S.F. Schools Brace for Possible Worker Strike
STEVE INSKEEP, host:
San Francisco's public schools are bracing for a possible strike by custodians, secretaries and cafeteria workers. The union representing those workers says they are ready to walk out, even if it takes a painful toll on San Francisco's schools. The last big strike did take a big toll 26 years ago. NPR's Richard Gonzales reports.
(Soundbite of union headquarters)
Unidentified Woman #1: You want--you're looking for Chinese language information...
RICHARD GONZALES reporting:
In the headquarters of the Service Workers Union, Colleen Payne is on the phone spreading the word to fellow members.
Ms. PAYNE: Hello. Yes, I'm calling for Crystal. Hi, Crystal. My name is Colleen. I'm a member of Local 790. Do you know what's going on with our contract negotiations?
GONZALES: Payne, a single mother and a veteran school cafeteria cook, hasn't seen a pay raise for the past three years. Her union is fighting for a 4.5 percent wage hike and improved health-care coverage.
Ms. PAYNE: They say no child left behind, but they're leaving us behind, the people who have to work. San Francisco right now is ridiculous, trying to live here and trying to raise your family.
GONZALES: Across town, school board Chairman Eric Mar is sympathetic to the workers.
Mr. ERIC MAR (School Board Chairman): Yeah, I think the school board is really committed to fair compensation to teachers classified and all the staff in the district. We just don't have the money.
GONZALES: But union leaders dispute that, pointing to recent salary hikes given to top administrators. The union says a strike is likely, but the leadership wants to wait until after the November special election when voters have to decide on Prop 75, an Arnold Schwarzenegger-backed initiative that would severely restrict the money unions can spend on political campaigns. If a strike does happen, the district says it would be devastating. San Francisco's last school strike in 1979 was long and bitter. Twelve hundred teachers stayed on the picket line for six weeks before winning a wage hike. Dennis Kelly, who leads the teachers union, says that strike had long-lasting repercussions in the district.
Mr. DENNIS KELLY (Teachers Union): There are people now, 26 years after the last strike, who can tell you who crossed the line and who didn't. When it has that kind of impact on the educational community, then that radiates through in the way that the schools operate.
GONZALES: The teachers are engaged in their own contract negotiations with the district. Kelly says if the custodians, secretaries and cafeteria workers strike, he expects that many rank-and-file teachers will choose not to cross their picket line. Caught in the middle, of course, are students and their parents. Lorraine Woodruff-Long directs Parents for Public Schools.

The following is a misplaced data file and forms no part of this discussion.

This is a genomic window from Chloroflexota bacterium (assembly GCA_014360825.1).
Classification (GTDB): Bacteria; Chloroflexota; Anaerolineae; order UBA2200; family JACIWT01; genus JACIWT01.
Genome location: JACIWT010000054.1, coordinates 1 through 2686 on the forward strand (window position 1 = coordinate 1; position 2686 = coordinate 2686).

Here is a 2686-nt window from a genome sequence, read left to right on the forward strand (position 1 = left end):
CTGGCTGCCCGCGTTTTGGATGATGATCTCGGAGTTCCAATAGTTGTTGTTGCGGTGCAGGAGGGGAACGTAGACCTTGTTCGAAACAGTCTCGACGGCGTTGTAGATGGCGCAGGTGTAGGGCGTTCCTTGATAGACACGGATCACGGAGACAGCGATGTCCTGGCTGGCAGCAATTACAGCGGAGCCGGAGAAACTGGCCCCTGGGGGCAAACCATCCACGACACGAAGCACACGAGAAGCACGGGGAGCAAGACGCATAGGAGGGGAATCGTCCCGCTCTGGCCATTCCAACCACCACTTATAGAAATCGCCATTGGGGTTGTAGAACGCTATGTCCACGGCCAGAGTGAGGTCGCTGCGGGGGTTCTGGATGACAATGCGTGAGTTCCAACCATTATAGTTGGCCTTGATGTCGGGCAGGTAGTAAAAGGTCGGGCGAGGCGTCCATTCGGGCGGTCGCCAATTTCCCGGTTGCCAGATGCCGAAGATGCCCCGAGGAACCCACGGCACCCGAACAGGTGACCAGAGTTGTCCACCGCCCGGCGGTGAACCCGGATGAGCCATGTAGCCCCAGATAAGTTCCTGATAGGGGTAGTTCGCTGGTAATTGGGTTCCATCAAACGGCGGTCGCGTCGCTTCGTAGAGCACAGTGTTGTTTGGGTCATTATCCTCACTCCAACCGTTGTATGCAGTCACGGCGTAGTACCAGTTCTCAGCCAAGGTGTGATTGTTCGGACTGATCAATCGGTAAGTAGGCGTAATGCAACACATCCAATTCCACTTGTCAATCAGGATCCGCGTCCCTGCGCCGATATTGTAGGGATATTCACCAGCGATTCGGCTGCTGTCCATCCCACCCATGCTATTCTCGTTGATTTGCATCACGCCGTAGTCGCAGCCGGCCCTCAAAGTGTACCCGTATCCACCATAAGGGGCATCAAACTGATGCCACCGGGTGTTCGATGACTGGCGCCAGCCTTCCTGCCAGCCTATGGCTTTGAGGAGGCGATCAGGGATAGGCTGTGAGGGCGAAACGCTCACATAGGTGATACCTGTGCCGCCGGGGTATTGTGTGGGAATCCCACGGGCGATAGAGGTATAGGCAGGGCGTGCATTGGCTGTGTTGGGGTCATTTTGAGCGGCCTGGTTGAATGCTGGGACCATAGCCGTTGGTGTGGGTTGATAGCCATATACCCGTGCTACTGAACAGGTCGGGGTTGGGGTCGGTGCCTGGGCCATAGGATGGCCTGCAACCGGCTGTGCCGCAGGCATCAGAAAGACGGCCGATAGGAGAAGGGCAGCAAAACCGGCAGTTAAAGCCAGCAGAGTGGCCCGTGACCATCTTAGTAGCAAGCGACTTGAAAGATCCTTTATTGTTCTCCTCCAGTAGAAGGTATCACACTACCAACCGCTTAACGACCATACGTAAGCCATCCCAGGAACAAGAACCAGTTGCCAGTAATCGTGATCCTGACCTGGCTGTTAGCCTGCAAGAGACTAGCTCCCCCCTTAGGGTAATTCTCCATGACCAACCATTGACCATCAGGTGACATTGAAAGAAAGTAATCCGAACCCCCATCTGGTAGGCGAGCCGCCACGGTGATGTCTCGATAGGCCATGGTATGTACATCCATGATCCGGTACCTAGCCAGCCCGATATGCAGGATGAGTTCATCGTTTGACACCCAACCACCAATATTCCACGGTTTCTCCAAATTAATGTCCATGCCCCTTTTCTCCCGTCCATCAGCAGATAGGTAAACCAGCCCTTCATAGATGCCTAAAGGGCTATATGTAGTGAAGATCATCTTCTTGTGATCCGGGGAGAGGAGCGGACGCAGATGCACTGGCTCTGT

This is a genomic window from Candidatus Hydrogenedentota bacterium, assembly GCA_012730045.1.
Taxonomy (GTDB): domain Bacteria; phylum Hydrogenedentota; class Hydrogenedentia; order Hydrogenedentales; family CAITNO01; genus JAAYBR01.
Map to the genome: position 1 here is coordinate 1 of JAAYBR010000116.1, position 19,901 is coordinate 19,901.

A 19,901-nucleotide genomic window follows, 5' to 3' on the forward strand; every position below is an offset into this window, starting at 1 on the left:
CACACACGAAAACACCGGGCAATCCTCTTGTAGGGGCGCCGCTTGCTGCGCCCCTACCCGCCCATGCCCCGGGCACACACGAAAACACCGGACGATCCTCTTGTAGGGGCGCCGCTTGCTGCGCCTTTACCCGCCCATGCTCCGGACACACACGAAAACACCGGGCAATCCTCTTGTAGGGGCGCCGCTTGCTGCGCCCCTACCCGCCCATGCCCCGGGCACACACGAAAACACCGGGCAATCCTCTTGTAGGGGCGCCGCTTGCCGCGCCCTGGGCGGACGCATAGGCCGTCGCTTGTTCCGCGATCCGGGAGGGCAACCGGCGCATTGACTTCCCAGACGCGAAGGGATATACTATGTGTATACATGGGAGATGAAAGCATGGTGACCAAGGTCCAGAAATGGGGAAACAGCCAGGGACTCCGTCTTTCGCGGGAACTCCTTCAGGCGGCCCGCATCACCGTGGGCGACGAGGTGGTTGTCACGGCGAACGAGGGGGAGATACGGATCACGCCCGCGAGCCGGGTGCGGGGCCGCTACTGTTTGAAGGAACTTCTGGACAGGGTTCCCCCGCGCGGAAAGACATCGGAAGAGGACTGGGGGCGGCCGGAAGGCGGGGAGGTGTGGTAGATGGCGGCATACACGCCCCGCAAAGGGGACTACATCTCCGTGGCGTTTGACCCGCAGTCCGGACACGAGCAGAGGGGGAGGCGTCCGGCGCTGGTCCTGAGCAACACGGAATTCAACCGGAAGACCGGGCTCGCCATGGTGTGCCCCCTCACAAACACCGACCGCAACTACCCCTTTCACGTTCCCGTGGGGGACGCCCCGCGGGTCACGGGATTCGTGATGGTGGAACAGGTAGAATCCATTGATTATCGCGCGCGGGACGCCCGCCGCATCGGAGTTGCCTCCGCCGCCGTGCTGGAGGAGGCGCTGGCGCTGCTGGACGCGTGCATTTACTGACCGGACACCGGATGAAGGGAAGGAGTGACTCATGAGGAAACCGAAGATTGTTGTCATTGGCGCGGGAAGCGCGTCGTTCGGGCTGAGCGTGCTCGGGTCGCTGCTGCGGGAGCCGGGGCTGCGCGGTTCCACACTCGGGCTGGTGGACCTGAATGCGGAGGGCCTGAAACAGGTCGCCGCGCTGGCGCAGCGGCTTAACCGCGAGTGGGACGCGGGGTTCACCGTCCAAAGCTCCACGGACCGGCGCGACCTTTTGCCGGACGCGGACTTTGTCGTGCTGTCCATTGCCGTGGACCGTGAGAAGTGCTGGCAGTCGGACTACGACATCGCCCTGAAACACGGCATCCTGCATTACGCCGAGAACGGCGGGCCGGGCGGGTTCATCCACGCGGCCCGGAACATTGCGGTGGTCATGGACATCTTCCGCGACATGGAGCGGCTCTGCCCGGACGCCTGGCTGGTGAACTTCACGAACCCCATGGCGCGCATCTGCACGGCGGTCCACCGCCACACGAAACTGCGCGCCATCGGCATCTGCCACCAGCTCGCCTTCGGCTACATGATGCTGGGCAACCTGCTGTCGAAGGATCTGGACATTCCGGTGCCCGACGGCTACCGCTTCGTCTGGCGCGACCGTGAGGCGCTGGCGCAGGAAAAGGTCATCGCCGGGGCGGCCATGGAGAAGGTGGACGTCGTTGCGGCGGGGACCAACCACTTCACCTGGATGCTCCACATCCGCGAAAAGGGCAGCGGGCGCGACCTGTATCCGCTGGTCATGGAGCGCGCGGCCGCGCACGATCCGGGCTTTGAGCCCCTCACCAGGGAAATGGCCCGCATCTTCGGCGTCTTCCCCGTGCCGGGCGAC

Ms. LORRAINE WOODRUFF-LONG (Director, Parents for Public Schools): Yes, I do think the children are being forgotten. They're not talking about what's the impact of this strike, you know, especially assuming teachers don't cross the picket line. What's going to be the effect on the academic performance of children in San Francisco? And that's not being discussed.
GONZALES: This intensely local labor conflict really isn't that local at all, says Ron Bennett. He's the president of School Services of California, an educational consulting group based in Sacramento. Bennett says San Francisco's problems are emblematic of the educational funding crisis throughout California.
Mr. RON BENNETT (President, School Services of California): The fact is, the state of California simply isn't funding public education at the same level that other states in the nation are funding public education, but we're faced with even greater costs than most other states have, and as a result, there isn't enough on the table to serve everybody that appears for dinner, so we do get some pretty abrupt confrontations.
GONZALES: For now, San Francisco Mayor Gavin Newsom is hoping to pre-empt a strike with informal talks with both the union and the school district. Richard Gonzales, NPR News, San Francisco.
INSKEEP: This is NPR News.
NPR transcripts are created on a rush deadline by Verb8tm, Inc., an NPR contractor, and produced using a proprietary transcription process developed with NPR. This text may not be in its final form and may be updated or revised in the future. Accuracy and availability may vary. The authoritative record of NPR’s programming is the audio record.